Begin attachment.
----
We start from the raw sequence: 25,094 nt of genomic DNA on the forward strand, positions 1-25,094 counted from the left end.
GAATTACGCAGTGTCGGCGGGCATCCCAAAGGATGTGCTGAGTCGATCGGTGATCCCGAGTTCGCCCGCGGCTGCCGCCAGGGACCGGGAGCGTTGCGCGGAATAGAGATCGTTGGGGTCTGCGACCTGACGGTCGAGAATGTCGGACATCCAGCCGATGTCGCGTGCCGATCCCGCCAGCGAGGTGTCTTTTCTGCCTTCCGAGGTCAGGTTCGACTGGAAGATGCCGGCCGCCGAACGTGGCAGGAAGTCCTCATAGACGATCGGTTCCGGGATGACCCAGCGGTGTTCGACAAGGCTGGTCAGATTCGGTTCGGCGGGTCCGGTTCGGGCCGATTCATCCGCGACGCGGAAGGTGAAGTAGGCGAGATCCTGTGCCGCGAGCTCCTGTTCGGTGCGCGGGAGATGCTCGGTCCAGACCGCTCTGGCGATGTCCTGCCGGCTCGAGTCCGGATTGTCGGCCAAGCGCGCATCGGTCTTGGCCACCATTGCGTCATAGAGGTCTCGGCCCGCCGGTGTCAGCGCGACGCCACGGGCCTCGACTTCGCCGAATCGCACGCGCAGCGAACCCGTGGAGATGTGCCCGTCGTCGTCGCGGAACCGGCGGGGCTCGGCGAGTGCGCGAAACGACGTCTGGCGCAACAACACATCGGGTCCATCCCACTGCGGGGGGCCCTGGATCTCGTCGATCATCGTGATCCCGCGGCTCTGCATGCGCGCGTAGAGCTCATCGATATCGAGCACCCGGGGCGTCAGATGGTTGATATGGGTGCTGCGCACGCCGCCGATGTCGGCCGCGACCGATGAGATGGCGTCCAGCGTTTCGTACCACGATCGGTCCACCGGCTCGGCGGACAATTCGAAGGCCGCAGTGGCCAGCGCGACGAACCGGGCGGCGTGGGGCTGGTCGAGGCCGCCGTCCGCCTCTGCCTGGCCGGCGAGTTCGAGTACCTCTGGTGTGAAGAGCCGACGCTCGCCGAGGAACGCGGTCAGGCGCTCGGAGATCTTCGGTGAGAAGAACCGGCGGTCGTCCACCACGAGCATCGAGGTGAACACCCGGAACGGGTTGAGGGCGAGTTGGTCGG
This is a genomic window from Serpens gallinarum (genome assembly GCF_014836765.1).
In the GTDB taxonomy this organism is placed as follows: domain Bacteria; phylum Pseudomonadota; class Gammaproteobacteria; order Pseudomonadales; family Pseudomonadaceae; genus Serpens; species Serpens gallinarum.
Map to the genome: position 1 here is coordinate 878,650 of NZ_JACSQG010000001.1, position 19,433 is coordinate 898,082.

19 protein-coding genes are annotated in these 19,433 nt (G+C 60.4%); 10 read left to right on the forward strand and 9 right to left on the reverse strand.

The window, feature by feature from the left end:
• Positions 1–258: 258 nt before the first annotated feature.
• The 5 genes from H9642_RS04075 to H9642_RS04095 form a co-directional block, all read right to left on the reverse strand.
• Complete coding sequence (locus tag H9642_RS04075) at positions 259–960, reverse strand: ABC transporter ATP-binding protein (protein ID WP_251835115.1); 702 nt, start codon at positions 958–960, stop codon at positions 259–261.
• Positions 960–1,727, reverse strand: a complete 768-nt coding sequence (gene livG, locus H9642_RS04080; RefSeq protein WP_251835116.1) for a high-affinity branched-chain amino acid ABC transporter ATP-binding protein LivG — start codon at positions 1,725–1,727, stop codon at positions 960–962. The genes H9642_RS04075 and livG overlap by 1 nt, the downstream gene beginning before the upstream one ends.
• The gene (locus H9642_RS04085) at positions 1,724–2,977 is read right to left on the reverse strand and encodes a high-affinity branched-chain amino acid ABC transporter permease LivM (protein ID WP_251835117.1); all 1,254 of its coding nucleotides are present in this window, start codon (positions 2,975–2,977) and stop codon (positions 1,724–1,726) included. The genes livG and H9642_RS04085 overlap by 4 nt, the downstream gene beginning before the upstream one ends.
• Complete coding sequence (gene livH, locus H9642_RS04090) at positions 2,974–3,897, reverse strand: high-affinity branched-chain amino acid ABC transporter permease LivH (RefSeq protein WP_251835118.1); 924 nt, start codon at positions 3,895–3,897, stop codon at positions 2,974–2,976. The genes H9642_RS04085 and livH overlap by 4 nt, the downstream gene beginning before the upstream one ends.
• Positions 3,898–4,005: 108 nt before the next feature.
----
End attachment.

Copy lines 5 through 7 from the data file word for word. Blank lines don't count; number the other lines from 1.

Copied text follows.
Map to the genome: position 1 here is coordinate 878,650 of NZ_JACSQG010000001.1, position 19,433 is coordinate 898,082.

19 protein-coding genes are annotated in these 19,433 nt (G+C 60.4%); 10 read left to right on the forward strand and 9 right to left on the reverse strand.

The window, feature by feature from the left end: